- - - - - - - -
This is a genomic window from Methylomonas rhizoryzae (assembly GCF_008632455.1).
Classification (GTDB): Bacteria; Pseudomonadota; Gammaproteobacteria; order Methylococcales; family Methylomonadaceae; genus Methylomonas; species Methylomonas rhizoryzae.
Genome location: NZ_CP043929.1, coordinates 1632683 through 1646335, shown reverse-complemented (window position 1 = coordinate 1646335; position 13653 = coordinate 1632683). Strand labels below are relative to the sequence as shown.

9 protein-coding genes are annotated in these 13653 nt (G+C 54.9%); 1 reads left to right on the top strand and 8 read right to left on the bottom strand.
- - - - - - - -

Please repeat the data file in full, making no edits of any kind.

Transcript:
This is a genomic window from Methylomonas rhizoryzae (assembly GCF_008632455.1).
Classification (GTDB): Bacteria; Pseudomonadota; Gammaproteobacteria; order Methylococcales; family Methylomonadaceae; genus Methylomonas; species Methylomonas rhizoryzae.
Genome location: NZ_CP043929.1, coordinates 1632683 through 1646335, shown reverse-complemented (window position 1 = coordinate 1646335; position 13653 = coordinate 1632683). Strand labels below are relative to the sequence as shown.

9 protein-coding genes are annotated in these 13653 nt (G+C 54.9%); 1 reads left to right on the top strand and 8 read right to left on the bottom strand.